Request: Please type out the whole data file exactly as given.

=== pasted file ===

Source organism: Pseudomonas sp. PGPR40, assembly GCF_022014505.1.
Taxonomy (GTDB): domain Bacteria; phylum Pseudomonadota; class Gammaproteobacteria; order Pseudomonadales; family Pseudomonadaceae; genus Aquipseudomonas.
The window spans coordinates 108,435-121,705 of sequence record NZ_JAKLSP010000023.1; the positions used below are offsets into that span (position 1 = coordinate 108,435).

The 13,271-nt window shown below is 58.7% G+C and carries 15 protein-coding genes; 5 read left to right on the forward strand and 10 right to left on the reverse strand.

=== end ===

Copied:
Source organism: Pseudomonas sp. PGPR40, assembly GCF_022014505.1.
Taxonomy (GTDB): domain Bacteria; phylum Pseudomonadota; class Gammaproteobacteria; order Pseudomonadales; family Pseudomonadaceae; genus Aquipseudomonas.
The window spans coordinates 108,435-121,705 of sequence record NZ_JAKLSP010000023.1; the positions used below are offsets into that span (position 1 = coordinate 108,435).

The 13,271-nt window shown below is 58.7% G+C and carries 15 protein-coding genes; 5 read left to right on the forward strand and 10 right to left on the reverse strand.